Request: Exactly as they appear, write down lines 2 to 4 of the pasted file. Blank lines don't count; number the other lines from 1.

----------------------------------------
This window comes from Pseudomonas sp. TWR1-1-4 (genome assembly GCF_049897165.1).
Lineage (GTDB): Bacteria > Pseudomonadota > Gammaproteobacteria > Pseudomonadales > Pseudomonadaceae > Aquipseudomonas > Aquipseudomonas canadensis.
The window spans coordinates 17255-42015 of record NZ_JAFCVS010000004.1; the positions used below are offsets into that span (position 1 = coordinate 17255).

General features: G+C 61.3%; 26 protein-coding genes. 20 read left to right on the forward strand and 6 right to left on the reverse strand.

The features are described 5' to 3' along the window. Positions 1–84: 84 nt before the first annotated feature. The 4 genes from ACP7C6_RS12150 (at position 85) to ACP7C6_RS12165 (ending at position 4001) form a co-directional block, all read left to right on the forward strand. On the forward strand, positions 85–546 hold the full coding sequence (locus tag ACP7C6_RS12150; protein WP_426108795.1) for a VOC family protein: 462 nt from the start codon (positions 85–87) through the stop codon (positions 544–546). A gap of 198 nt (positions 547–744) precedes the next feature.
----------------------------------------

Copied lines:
Lineage (GTDB): Bacteria > Pseudomonadota > Gammaproteobacteria > Pseudomonadales > Pseudomonadaceae > Aquipseudomonas > Aquipseudomonas canadensis.
The window spans coordinates 17255-42015 of record NZ_JAFCVS010000004.1; the positions used below are offsets into that span (position 1 = coordinate 17255).

General features: G+C 61.3%; 26 protein-coding genes. 20 read left to right on the forward strand and 6 right to left on the reverse strand.